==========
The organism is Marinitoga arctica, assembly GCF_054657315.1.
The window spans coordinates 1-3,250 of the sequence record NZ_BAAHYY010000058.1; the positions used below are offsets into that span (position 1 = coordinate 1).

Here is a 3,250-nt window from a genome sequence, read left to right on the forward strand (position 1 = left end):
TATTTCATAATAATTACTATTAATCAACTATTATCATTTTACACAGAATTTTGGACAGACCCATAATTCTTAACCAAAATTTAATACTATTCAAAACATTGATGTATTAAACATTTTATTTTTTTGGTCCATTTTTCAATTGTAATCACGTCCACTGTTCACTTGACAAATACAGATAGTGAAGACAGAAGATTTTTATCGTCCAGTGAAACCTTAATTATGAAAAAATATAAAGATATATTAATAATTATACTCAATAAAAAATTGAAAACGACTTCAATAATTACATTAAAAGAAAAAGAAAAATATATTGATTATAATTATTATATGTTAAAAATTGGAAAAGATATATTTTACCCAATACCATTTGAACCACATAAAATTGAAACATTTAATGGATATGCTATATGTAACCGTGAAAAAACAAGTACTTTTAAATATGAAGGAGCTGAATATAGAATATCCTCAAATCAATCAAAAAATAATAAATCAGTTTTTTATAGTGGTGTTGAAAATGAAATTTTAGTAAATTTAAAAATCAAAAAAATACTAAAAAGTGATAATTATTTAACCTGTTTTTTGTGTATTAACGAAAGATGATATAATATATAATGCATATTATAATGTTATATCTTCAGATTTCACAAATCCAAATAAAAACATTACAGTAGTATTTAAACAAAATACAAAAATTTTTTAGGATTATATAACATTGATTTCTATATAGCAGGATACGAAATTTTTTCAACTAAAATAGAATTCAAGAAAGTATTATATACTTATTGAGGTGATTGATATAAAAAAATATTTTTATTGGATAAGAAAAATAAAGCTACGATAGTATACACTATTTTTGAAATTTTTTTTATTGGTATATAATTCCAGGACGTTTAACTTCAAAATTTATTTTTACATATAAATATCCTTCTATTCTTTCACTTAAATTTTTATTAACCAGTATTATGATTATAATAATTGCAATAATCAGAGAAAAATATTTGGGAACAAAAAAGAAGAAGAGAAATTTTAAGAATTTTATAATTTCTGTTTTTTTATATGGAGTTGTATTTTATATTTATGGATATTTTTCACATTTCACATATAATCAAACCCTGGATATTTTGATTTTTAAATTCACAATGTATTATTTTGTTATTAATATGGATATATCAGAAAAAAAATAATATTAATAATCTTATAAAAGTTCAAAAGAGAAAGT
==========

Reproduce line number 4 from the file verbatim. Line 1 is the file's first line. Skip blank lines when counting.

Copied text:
TATTTCATAATAATTACTATTAATCAACTATTATCATTTTACACAGAATTTTGGACAGACCCATAATTCTTAACCAAAATTTAATACTATTCAAAACATTGATGTATTAAACATTTTATTTTTTTGGTCCATTTTTCAATTGTAATCACGTCCACTGTTCACTTGACAAATACAGATAGTGAAGACAGAAGATTTTTATCGTCCAGTGAAACCTTAATTATGAAAAAATATAAAGATATATTAATAATTATACTCAATAAAAAATTGAAAACGACTTCAATAATTACATTAAAAGAAAAAGAAAAATATATTGATTATAATTATTATATGTTAAAAATTGGAAAAGATATATTTTACCCAATACCATTTGAACCACATAAAATTGAAACATTTAATGGATATGCTATATGTAACCGTGAAAAAACAAGTACTTTTAAATATGAAGGAGCTGAATATAGAATATCCTCAAATCAATCAAAAAATAATAAATCAGTTTTTTATAGTGGTGTTGAAAATGAAATTTTAGTAAATTTAAAAATCAAAAAAATACTAAAAAGTGATAATTATTTAACCTGTTTTTTGTGTATTAACGAAAGATGATATAATATATAATGCATATTATAATGTTATATCTTCAGATTTCACAAATCCAAATAAAAACATTACAGTAGTATTTAAACAAAATACAAAAATTTTTTAGGATTATATAACATTGATTTCTATATAGCAGGATACGAAATTTTTTCAACTAAAATAGAATTCAAGAAAGTATTATATACTTATTGAGGTGATTGATATAAAAAAATATTTTTATTGGATAAGAAAAATAAAGCTACGATAGTATACACTATTTTTGAAATTTTTTTTATTGGTATATAATTCCAGGACGTTTAACTTCAAAATTTATTTTTACATATAAATATCCTTCTATTCTTTCACTTAAATTTTTATTAACCAGTATTATGATTATAATAATTGCAATAATCAGAGAAAAATATTTGGGAACAAAAAAGAAGAAGAGAAATTTTAAGAATTTTATAATTTCTGTTTTTTTATATGGAGTTGTATTTTATATTTATGGATATTTTTCACATTTCACATATAATCAAACCCTGGATATTTTGATTTTTAAATTCACAATGTATTATTTTGTTATTAATATGGATATATCAGAAAAAAAATAATATTAATAATCTTATAAAAGTTCAAAAGAGAAAGT